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-   -   Aikido "street modified" clip (http://www.aikiweb.com/forums/showthread.php?t=6956)

bob_stra 11-19-2004 09:52 AM

Aikido "street modified" clip
 
Some of you may be intrested in the clip/s here -

http://www.aikidoshudokan.com/store/videos.htm

Specifically the one called "Sokumen Iriminage (Side Entering Throw)" (1mb)

Done in the Dojo and then done in a bar, in street clothing. Interesting to see how things get modified.

FWIW. IMHO. YMMV.

PS: That shudokan stuff looks HaRdCoRe! Nice! (check out the end of the taisabaki clip)

bob_stra 11-19-2004 10:06 PM

Re: Aikido "street modified" clip
 
Comments? Any others that you know of like this?

John Boswell 11-22-2004 10:19 AM

Re: Aikido "street modified" clip
 
Very interesting!

As far as learning it from video, that style of teaching might be okay. But is all teaching of that style so stiff and robotic?

I'm not trying to be critical, but it doesn't seem as fluid or flowing as some shihan I have seen. And it may only be due to this being for video, but curious just the same.

Domo!

L. Camejo 11-22-2004 01:07 PM

Re: Aikido "street modified" clip
 
The bar movie was interesting for the sokumen.

I'm wondering though why one would strike with what is basically aigamae ate (palm strike from the side) and then switch to gyakugamae ate (sokumen) when he could have just continued the palm strike into a throw from aigamae ate to begin with.

Maybe I'm being a "what if monkey" here, but from my experience the principle of economy of effort often determines the difference between an effective technique in "the street" and your attacker getting off an effective attack/counter attack of his own.

I guess the way I see it is if you have set up your body one way for a technique, why would you waste the time (and risk getting hit or taken to the ground) changing hands and doing another technique that would give the attacker an interval to try something? The sokumen looked good, and it was effective, but it may have been easier to apply straight line aigamae ate (iriminage) since that was the first strike the defender used and it was already set up for a successful aigamae throw before he switched to sokumen.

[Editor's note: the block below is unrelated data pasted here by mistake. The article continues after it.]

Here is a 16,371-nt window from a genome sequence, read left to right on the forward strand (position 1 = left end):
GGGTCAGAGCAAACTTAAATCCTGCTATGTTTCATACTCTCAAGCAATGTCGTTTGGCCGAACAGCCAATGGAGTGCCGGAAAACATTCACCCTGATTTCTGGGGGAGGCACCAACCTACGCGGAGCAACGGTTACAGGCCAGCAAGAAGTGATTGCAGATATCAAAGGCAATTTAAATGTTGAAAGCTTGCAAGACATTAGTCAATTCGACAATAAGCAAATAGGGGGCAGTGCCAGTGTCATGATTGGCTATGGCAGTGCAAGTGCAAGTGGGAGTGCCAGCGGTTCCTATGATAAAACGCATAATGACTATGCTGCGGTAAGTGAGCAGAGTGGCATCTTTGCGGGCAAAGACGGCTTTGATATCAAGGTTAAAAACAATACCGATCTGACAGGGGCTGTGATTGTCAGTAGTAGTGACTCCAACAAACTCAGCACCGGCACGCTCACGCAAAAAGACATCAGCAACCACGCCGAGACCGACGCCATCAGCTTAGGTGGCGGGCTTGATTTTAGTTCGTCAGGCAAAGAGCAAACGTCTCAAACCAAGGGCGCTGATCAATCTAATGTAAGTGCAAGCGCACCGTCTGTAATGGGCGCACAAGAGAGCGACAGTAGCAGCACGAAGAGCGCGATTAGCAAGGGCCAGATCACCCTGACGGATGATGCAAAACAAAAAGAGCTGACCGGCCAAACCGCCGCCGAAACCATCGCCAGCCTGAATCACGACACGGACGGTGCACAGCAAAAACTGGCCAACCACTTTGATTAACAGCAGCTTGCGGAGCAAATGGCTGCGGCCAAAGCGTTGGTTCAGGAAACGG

Then again I may just be nitpicking. :)

Just my thoughts.

LC:ai::ki:

Aristeia 11-22-2004 01:49 PM

Re: Aikido "street modified" clip
 
Quote:

Bob Strahinjevich wrote:
Comments? Any others that you know of like this?

I'm aware of something similar being produced out of the UK by an online associate of mine. I'll let you know once it is availible and I have seen it, but it sounds like it's going to be pretty good.

diesel 11-22-2004 07:17 PM

Re: Aikido "street modified" clip
 
It is yoshinkan, thus it is very robotic and stiff, maybe methodical would be a better descriptor. BTW, I am not knocking yoshinkan, I think the teaching methods are fantastic. The video clips look really good also!

For the yubishime, it has always been relayed to me that it is more practical to grab at least two to three fingers. In the case you get someone that is super flexible or double jointed, one finger (index) won't work too well. Along with the fact you are probably going to break the finger(s).. Comments?


Cheers,
e6

xuzen 11-22-2004 07:51 PM

Re: Aikido "street modified" clip
 
Hi ya'll,

It may look stiff to non-Yoshinkaners, but that is how Yoshinkaners learn a technique, every part of the technique is broken down, analysed, then refitted together to make it a smooth powerful focused execution.

Boon.

maikerus 11-23-2004 04:55 PM

Re: Aikido "street modified" clip
 
The stiff / non-stiff thing is one of the visual differences in the way the styles are taught. As you move up in the ranks you get smoother.

I always tell people that Aikikai folks think Yoshikan people look like robots while Yoshinkan folks think Aikikai people look like they are about to fall over.

It's a different emphasis from the beginning but we're all climbing the same mountain.

--Michael

mj 11-23-2004 05:40 PM

Re: Aikido "street modified" clip
 
Quote:

Michael Stuempel wrote:
...visual differences ...

The irimi as shown in the dojo variatons are a visual lesson in posture, ma-ai and centred moving. Excellent clip :)


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